Ashmore’s chosen method of importing ESG considerations efficiently into our investment processes is based substantially on our own rigorous research (country visits, research trips, analysis of significant events such as elections) and the ranking of such considerations alongside other key risk and investment criteria (valuations, technical, fundamentals, politics).
As described in last year’s PRI questionnaire, Ashmore Portfolio managers make a forward-looking assessment of ESG risks, and the likely impact on sovereign and quasi-sovereign bond prices (both External Debt and Local Currency Debt) should that risk materialise. Historical data on relevant ESG factors may be reviewed. However, this data tends to be infrequent and is of limited use in forward looking assessments. More important are the findings from Ashmore’s own investment teams from frequent country visits and discussions with policy makers. The risk assessment is therefore mainly qualitative in nature and captured in scores of 1, 2, 3 for low, medium, and high risk. The impact assessment, similarly using scores of 1, 2, 3 for low, medium and high impact on bond prices, is also mainly qualitative in nature. While for some ESG factors, such as a particular environmental disaster, the likely economic costs can be calculated; the actual risk to the country’s ability and willingness to pay its debt, and the impact on bond prices, is not a straightforward conclusion from such economic costs. This has to be assessed based on Ashmore’s own assessment of the likely reaction of policy makers. These assessments are done ad-hoc whenever new information become available (for instance following a research trip), and in a formal meeting once a quarter for all 70+ countries in which Ashmore invests. The Country Risk Scores are discussed in every weekly Fixed Income Investment Committee meeting. These are a direct input, among others, in investment decision-making.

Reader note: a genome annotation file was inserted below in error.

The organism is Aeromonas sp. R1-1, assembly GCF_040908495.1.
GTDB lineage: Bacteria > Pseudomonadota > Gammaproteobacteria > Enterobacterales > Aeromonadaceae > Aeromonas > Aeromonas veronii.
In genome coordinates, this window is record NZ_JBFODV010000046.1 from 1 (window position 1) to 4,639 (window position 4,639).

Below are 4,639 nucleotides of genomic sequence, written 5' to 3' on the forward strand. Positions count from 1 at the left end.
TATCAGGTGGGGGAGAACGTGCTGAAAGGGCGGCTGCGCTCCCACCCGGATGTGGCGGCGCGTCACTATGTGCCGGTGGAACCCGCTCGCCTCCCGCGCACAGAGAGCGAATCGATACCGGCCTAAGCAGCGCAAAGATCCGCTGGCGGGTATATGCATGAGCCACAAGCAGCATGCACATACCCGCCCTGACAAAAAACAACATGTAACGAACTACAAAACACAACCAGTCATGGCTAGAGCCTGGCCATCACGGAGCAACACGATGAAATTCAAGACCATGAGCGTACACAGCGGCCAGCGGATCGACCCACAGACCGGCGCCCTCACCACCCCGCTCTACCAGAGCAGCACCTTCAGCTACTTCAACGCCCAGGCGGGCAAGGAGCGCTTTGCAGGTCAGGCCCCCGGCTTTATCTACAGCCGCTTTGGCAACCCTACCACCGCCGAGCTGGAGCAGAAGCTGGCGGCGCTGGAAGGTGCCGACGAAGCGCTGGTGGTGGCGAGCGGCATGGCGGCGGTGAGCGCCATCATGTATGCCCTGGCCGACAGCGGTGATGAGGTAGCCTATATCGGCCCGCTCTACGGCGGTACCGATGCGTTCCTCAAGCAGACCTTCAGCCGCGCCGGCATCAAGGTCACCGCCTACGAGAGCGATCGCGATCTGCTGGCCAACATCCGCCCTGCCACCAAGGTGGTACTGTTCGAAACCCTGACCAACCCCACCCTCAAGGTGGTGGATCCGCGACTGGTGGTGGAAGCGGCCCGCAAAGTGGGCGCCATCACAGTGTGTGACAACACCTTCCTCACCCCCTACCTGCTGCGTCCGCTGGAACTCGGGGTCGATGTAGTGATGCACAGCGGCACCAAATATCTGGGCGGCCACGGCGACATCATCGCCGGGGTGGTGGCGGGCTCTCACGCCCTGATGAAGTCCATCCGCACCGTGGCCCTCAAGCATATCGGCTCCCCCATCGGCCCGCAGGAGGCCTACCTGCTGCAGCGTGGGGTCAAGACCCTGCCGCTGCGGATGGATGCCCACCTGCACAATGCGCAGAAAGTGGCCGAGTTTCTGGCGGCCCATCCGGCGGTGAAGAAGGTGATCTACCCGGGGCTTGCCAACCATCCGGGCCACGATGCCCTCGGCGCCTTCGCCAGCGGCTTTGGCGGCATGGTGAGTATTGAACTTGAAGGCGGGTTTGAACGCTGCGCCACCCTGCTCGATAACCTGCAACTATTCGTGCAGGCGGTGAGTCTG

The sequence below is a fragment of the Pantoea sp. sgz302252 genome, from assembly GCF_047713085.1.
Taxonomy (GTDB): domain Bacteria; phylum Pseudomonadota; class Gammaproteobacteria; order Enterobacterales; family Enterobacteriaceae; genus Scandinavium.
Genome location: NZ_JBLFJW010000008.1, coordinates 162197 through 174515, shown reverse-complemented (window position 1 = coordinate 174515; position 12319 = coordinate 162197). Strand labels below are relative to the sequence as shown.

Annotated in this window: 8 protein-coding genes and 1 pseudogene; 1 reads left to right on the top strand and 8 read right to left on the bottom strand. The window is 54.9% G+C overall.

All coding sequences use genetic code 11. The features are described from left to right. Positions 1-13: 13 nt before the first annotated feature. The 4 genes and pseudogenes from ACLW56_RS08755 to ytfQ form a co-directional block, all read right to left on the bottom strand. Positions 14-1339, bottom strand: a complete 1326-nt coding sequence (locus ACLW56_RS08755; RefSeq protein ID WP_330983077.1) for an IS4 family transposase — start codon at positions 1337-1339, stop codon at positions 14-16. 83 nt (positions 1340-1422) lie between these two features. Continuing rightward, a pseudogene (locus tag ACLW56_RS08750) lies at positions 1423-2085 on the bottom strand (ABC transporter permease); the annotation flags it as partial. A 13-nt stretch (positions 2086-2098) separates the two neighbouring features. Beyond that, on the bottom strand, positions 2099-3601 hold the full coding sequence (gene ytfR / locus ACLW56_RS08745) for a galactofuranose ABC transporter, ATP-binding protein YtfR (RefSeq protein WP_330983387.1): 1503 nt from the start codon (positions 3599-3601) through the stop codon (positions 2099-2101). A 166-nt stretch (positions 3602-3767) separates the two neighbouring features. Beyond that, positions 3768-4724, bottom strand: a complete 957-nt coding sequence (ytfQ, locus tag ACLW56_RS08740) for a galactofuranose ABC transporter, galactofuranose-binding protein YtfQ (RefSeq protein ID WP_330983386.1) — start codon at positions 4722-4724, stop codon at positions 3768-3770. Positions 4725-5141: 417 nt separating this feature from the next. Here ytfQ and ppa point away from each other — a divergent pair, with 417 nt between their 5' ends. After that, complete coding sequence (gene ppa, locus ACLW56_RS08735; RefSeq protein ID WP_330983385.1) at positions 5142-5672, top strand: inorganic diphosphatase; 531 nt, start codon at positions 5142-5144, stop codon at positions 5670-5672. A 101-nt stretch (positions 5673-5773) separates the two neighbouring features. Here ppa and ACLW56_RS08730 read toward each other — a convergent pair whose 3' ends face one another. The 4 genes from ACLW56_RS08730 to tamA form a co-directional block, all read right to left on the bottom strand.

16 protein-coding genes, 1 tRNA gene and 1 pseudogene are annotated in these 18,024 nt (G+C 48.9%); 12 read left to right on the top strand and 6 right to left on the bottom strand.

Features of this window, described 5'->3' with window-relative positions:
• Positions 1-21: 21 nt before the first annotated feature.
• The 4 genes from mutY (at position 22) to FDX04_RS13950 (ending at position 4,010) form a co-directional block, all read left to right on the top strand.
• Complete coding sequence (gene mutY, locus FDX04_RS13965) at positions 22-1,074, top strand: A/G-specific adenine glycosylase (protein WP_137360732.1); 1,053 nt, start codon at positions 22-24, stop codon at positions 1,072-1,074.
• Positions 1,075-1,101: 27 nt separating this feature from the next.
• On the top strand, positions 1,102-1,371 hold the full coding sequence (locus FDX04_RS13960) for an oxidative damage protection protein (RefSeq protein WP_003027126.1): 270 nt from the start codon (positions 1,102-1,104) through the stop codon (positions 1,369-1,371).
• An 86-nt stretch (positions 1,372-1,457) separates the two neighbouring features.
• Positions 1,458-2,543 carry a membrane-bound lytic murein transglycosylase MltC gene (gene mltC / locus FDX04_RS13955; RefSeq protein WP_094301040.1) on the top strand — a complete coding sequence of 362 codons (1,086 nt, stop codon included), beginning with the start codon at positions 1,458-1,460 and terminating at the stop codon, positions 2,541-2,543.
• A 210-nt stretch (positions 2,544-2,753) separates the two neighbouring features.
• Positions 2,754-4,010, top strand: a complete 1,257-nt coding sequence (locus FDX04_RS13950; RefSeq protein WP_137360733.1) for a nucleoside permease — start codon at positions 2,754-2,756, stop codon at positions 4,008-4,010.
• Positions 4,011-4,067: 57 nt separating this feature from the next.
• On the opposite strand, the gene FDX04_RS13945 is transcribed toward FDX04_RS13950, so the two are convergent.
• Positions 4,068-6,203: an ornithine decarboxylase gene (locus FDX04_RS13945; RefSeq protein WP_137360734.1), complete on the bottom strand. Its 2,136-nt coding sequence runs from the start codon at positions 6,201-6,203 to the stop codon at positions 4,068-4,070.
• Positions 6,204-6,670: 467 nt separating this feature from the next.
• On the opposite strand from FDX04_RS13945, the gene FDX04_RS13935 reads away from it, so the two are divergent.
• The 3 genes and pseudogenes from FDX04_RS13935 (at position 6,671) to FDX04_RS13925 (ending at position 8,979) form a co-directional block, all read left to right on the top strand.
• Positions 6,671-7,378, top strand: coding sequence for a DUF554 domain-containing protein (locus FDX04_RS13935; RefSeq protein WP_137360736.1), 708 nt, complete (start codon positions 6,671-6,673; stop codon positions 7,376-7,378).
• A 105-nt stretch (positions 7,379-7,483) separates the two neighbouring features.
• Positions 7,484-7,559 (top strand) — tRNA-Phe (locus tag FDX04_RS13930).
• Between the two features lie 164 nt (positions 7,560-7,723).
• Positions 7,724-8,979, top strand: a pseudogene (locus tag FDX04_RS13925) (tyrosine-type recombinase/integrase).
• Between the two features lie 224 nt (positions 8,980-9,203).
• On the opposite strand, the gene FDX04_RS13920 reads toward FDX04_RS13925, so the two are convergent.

Ashmore has now formally introduced a quarterly review of the following data, to provide context for the scoring methodology and ensure portfolio managers take the latest available data into account when they make their assessments. The data sets they review are:
Environment: - ND Gain Index by Notre Dame University
- CO2 Consumption per capita by The Global Carbon Project
Social: - Human Development Index by the UN
- Index of Economic Freedom by Heritage Foundation
Governance: - Corruption Perception Index by Transparency International
- Democracy Index by the Economist Intelligence Unit
- Government Effectiveness Index by World Bank